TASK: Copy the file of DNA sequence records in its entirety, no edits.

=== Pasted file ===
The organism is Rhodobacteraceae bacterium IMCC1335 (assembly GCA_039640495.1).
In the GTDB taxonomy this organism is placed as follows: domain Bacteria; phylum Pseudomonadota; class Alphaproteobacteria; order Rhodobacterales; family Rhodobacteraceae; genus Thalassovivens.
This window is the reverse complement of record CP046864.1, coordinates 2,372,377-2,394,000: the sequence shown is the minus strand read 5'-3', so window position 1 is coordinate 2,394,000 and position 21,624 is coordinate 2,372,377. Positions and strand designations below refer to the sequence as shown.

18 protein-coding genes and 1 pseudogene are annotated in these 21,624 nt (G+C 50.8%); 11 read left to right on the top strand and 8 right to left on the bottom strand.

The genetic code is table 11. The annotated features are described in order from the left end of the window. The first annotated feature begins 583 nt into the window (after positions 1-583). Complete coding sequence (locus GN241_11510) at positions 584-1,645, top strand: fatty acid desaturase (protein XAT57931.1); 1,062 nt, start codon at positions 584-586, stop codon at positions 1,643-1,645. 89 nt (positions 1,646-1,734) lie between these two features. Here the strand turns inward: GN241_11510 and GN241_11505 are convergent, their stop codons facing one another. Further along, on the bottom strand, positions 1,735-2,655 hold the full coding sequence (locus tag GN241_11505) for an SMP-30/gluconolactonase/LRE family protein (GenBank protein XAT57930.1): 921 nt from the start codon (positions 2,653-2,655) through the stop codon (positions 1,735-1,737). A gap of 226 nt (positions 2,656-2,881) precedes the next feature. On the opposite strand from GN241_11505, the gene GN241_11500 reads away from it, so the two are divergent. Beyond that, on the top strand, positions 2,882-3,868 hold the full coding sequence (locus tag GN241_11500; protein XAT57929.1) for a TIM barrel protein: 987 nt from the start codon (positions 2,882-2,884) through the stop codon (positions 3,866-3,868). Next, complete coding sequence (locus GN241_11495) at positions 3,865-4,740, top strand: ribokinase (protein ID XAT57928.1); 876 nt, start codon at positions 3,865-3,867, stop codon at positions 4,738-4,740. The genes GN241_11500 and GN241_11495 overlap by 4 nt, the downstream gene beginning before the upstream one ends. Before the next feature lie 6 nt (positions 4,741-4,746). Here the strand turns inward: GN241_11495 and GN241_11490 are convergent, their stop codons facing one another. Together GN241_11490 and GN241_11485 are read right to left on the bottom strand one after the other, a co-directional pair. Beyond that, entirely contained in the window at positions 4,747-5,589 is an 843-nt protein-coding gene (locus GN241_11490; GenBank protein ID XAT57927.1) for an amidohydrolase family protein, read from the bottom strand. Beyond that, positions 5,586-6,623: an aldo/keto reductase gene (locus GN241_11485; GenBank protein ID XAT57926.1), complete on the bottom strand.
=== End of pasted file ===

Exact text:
The organism is Rhodobacteraceae bacterium IMCC1335 (assembly GCA_039640495.1).
In the GTDB taxonomy this organism is placed as follows: domain Bacteria; phylum Pseudomonadota; class Alphaproteobacteria; order Rhodobacterales; family Rhodobacteraceae; genus Thalassovivens.
This window is the reverse complement of record CP046864.1, coordinates 2,372,377-2,394,000: the sequence shown is the minus strand read 5'-3', so window position 1 is coordinate 2,394,000 and position 21,624 is coordinate 2,372,377. Positions and strand designations below refer to the sequence as shown.

18 protein-coding genes and 1 pseudogene are annotated in these 21,624 nt (G+C 50.8%); 11 read left to right on the top strand and 8 right to left on the bottom strand.

The genetic code is table 11. The annotated features are described in order from the left end of the window. The first annotated feature begins 583 nt into the window (after positions 1-583). Complete coding sequence (locus GN241_11510) at positions 584-1,645, top strand: fatty acid desaturase (protein XAT57931.1); 1,062 nt, start codon at positions 584-586, stop codon at positions 1,643-1,645. 89 nt (positions 1,646-1,734) lie between these two features. Here the strand turns inward: GN241_11510 and GN241_11505 are convergent, their stop codons facing one another. Further along, on the bottom strand, positions 1,735-2,655 hold the full coding sequence (locus tag GN241_11505) for an SMP-30/gluconolactonase/LRE family protein (GenBank protein XAT57930.1): 921 nt from the start codon (positions 2,653-2,655) through the stop codon (positions 1,735-1,737). A gap of 226 nt (positions 2,656-2,881) precedes the next feature. On the opposite strand from GN241_11505, the gene GN241_11500 reads away from it, so the two are divergent. Beyond that, on the top strand, positions 2,882-3,868 hold the full coding sequence (locus tag GN241_11500; protein XAT57929.1) for a TIM barrel protein: 987 nt from the start codon (positions 2,882-2,884) through the stop codon (positions 3,866-3,868). Next, complete coding sequence (locus GN241_11495) at positions 3,865-4,740, top strand: ribokinase (protein ID XAT57928.1); 876 nt, start codon at positions 3,865-3,867, stop codon at positions 4,738-4,740. The genes GN241_11500 and GN241_11495 overlap by 4 nt, the downstream gene beginning before the upstream one ends. Before the next feature lie 6 nt (positions 4,741-4,746). Here the strand turns inward: GN241_11495 and GN241_11490 are convergent, their stop codons facing one another. Together GN241_11490 and GN241_11485 are read right to left on the bottom strand one after the other, a co-directional pair. Beyond that, entirely contained in the window at positions 4,747-5,589 is an 843-nt protein-coding gene (locus GN241_11490; GenBank protein ID XAT57927.1) for an amidohydrolase family protein, read from the bottom strand. Beyond that, positions 5,586-6,623: an aldo/keto reductase gene (locus GN241_11485; GenBank protein ID XAT57926.1), complete on the bottom strand.